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Tour Gear for Olympic Peninsula Guided Tours

A birder looks though a spotting scope out at the nearshore on a marine bluff

We bring a spotting scope on All Tours except long and strenuous hikes

When You Drive

We bring one pair of binoculars and trekking poles to share

When We Drive

We bring binoculars and trekking poles for personal use for up to 5 people. Trekking poles are for adult use or children with special needs

We bring loaner raincoats, fleece jackets, fleece hats, ball caps, sun hats, and gloves.

Bring good shoes, wool-blend socks, and sunglasses

Do not wear cotton clothing if there is a chance of rain or snow, generally we have warm sunny weather in July and August

Wear hiking boots or the most supportive shoes you own

Please bring sunglasses, sun hat, and sunscreen

Additionally, please be prepared to carry a minimum of a liter of water.

Two Women taking a moment to smile while hiking next to large rocky outcropping with teh forest, moss, and ferns in the background
Two hikers sit for a moment at an overlook to Lake Angeles close to 4000 feet in elevation

Long hikes and tidepooling tours

Do not wear cotton clothing (especially jeans)

Wear hiking boots with full ankle support

Bring extra wool-blend (non-cotton) socks. 

Wear wool or synthetic (nylon) pants

Parents of young children:  Please bring age-appropriate outdoor gear for your young nature lovers as we might not have appropriate sized equipment, especially for children under the age of six.

Best practices when touring with us

Bring your medication(s), even if you think you don't need them.

Drink plenty of water and snack often, even on cool, wet days.

Take many short rest breaks, not long breaks where your muscles begin to stiffen up.

Moderate your temperature by using appropriate layers of clothing.

Watch out for other tour participants getting fatigued and take appropriate action and care.

Hiking guide Carolyn stands next to the large Douglas Fir tree and looks out at the fall Vine Maple and Elwha River
HIkers on a forested path hiking in between giant conifer trees in Olympic National Park

Dress in layers - tshirt, long sleeve shirt, puffy, and rain jacket

Olympic National Park weather can change rapidly and many people are caught unprepared.  

We encourage you to learn to dress in layers. We wear lined pants or long underwear under light weight pants in the late fall, winter, and early spring. We bring rain pants to put on as an extra layer.

If we are not driving, we do not provide loaner gear use so please make sure you bring extra warm clothing in your vehicle.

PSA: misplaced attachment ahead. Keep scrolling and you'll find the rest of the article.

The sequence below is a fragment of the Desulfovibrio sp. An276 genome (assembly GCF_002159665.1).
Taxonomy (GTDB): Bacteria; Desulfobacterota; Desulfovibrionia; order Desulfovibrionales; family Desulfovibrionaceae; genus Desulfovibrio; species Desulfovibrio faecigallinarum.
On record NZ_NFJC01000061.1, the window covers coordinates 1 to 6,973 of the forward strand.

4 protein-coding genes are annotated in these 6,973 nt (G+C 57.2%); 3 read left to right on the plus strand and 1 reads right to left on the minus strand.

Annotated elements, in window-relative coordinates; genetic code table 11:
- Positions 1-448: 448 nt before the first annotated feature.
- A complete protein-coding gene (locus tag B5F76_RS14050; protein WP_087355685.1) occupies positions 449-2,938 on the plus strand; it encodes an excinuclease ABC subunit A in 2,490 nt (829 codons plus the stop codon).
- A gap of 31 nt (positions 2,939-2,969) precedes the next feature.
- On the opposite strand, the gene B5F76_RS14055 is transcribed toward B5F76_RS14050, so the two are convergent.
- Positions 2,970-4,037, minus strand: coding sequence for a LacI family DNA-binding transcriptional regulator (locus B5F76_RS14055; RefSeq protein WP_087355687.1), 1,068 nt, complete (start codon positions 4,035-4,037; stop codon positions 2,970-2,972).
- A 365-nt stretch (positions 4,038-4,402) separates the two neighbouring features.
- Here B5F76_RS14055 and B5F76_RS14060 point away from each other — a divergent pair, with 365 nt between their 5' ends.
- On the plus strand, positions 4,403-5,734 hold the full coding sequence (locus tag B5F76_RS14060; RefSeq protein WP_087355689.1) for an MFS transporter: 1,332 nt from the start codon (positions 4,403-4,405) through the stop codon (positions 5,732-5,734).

Make clothing choices to avoid fall foraging wasp attention

In general, there are very few nuisance insects that impact how you pack for a trip to Olympic National Park. Please don't bring toxic repellents unless you are camping next to a high lake in the summer.  

However, certain clothing and scented choices can help to minimize the likelihood of contact with wasps, especially during the fall. Bring close-fitting white or tan clothing and avoid loose-fitting bright-colors especially light blue, pink, red, or orange. Also minimize use of scented body products like perfumes.

One tour participant photographs another next to a huge Douglas Fir tree in the Elwha Valley
A tour participant takes a moment to get a closeup photo of a banana slug on the trail with her camera phone

Enjoying the outdoors safely

Experience Olympic maintains a registered Personal Locator Beacon (PLB) allowing for 911 satellite communication.  We are therefore not dependent on cell phone coverage, which can be inconsistent on the Olympic Peninsula.  

The Experience Olympic vehicle (for tours that include transportaiton) comes equipped with a first aid kit and other emergency equipment.  

Your hiking guide carries the PLB in their backpack along with an additional first aid kit and has Wilderness First Responder training.

Binoculars - don't leave home without them!

Our relatively lightweight binoculars are 8 x 42, waterproof, excellent close-focus capability (5 feet), and come equipped with a shoulder harness for enhanced comfort while hiking (lack of neck strain). 

We will share our binoculars if we are not driving but consider bringing your own binoculars. If there is one piece of bonus backpacking gear I would never hike without, it is binoculars 

Personal use of high-power binoculars can be a transformative wildlife viewing experience and an exciting addition to your Experience Olympic tour.  

A Birder looks through binoculars at a wetland complex in the Hoh Rainforest that has breeding Wood Ducks and Hooded Mergansers
A Black Katy Chiton which is black and white mollusc is shown at low tide nestled inbetween other intertidal animals
A brown Amanita mushrooms is shown with a ring and other characteristics of this group of poisonous mushrooms
A male Columbian Black-tailed Deer with antlers is shown during the summer near the trail eating vegetation at Hurricane Ridge